DOS AND DON’TS OF WORKING WITH AN OUTSOURCED DEVELOPMENT TEAM



When you’re looking outside of your in-house team for your software development needs, it can be hard to know exactly where to start. Should you go with onshore, offshore, or nearshore developers? Is an integrated or independent approach a better fit for your company? How do you find the right team in the first place?


No matter which models and methods you choose, there are some important guidelines you can follow to keep the software development process moving and flowing. Here are some of the most important ones.

Dos


Do Specifically Define Requirements and Goals

It’s important for you to hammer out your specific requirements and overall goals for the project before you even begin the search for your development team. This will help you guide the process of finding the right fit. When evaluating software developers, outline these requirements and find out how they would ensure that they will meet them. Be sure to clearly articulate the objectives for the product.

You should also establish benchmarks along the way as a means of assessing progress. These checkpoints also serve as a way to make sure you and your outsourced partner are on the same page.

Do Search for a Team That’s Compatible Across the Board

You need a development team that’s compatible with yours in terms of culture, location, model, and other factors. Let’s take a closer look at the rationale behind these assessment points.

  • Culture: Your work styles should match, and your partner’s team should be proficient in English to ward off miscommunication.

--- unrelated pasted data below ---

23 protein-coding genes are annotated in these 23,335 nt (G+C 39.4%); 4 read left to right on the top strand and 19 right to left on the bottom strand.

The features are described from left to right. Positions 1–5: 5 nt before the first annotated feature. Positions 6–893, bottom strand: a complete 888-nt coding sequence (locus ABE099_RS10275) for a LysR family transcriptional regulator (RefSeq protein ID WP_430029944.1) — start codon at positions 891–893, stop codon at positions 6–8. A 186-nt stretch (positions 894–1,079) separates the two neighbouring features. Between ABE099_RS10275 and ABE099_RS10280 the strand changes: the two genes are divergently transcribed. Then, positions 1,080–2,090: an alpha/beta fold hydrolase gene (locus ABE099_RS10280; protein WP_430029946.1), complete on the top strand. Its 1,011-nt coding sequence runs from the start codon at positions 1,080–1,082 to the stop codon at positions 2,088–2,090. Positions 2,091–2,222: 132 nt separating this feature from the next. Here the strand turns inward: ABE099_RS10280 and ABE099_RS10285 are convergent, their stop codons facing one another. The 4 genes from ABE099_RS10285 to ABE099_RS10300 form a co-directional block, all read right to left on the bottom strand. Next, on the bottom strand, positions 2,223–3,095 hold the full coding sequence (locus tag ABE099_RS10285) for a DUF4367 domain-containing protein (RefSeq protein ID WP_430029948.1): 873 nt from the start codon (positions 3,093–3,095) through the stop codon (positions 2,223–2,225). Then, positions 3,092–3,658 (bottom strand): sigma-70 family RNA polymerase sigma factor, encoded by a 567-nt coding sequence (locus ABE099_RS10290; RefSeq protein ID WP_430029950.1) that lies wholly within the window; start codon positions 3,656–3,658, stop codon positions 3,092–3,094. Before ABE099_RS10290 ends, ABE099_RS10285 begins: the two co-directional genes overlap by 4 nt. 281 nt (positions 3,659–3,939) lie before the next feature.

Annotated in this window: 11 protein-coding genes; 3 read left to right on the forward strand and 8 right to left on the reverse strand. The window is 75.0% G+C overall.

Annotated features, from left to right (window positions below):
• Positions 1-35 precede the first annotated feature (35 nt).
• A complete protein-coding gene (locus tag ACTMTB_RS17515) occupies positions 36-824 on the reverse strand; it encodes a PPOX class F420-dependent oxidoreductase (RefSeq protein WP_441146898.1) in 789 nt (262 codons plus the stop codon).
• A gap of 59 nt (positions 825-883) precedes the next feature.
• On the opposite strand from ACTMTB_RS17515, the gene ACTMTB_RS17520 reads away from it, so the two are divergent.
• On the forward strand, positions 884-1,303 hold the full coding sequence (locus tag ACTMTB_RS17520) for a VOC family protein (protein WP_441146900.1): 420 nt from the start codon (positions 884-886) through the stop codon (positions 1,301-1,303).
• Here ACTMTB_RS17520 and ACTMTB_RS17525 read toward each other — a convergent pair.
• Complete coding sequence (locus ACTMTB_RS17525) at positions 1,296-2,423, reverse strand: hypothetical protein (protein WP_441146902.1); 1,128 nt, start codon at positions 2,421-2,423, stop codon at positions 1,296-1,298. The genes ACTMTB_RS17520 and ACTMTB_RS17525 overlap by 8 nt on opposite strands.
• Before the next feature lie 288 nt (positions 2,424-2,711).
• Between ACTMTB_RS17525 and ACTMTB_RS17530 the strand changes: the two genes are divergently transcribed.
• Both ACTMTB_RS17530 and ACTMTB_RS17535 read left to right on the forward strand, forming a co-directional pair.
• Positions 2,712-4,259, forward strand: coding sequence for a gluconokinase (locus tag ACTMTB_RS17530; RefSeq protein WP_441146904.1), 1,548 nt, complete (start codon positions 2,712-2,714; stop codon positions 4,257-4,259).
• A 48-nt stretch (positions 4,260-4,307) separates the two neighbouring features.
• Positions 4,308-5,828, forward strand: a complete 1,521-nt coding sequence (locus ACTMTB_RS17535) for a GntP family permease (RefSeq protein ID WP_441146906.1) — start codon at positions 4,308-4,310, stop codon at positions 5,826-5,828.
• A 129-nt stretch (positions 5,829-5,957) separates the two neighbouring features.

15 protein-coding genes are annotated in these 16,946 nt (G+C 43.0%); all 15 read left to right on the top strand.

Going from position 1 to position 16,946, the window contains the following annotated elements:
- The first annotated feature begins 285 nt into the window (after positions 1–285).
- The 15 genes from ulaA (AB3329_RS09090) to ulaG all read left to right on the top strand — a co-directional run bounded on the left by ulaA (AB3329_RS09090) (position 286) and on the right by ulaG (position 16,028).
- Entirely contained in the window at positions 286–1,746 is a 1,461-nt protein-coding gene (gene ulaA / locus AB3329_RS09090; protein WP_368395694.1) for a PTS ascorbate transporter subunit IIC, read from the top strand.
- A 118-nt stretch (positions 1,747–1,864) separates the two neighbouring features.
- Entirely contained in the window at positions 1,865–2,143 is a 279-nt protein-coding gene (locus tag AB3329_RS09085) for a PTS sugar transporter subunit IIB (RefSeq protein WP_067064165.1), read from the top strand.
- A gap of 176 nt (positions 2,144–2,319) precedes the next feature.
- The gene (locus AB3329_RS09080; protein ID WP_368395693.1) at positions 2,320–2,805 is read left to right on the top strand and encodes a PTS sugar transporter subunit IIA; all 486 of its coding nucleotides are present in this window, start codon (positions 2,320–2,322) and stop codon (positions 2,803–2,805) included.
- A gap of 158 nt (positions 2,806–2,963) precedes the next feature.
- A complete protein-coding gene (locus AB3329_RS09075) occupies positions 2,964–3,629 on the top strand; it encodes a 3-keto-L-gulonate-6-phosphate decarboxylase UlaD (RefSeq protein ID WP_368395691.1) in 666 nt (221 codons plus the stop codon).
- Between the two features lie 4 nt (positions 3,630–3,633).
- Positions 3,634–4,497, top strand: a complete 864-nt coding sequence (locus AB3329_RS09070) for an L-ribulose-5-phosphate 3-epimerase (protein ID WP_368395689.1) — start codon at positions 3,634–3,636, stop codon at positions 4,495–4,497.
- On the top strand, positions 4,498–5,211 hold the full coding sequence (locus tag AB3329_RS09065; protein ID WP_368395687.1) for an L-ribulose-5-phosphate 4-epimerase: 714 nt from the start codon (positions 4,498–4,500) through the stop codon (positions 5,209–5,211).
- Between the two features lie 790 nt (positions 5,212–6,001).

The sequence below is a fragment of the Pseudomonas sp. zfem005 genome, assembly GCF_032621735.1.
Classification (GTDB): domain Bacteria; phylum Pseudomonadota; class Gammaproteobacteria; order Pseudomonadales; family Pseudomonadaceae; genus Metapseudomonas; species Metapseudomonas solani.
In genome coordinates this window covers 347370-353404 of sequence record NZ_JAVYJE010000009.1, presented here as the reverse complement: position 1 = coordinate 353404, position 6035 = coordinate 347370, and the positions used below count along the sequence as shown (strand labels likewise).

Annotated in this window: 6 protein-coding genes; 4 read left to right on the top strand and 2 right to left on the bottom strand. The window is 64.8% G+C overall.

• Location: Choosing a nearshore developer has several advantages. For one, your time zones are better aligned than they are in the case of offshore development teams.

  • Model: Does the outsourcing team adhere to the same business model as your organization? This is important for the entire process because you want to make sure you align in terms of mission, way of assessing results, and more.

Do Communicate

Even though you’re not working on the same premises, you should make sure you and your partner are communicating regularly. Establish clear channels of communication from the beginning — whether through Zoom, Slack, and so on — and have a regular check-in time in addition to the informal collaboration. Be transparent about progress and goals, and encourage your outsourcing team to do the same.

Do Be Clear About Timeframes

In the discussions leading up to your contract, outline your timeframe for project completion and benchmarks. Make sure your partner is capable of meeting your time constraints, and if they believe that they aren’t realistic, explore their rationale. If they have considerable experience, they probably know what’s feasible. Add timeframes to your contract to have them nailed down and in writing.

Do Consider a Longer-Term Partnership

Even if your needs only include one project for now, always be thinking about the long term. If you work well with this vendor, you might consider doing so again in the future. This is something to take into accou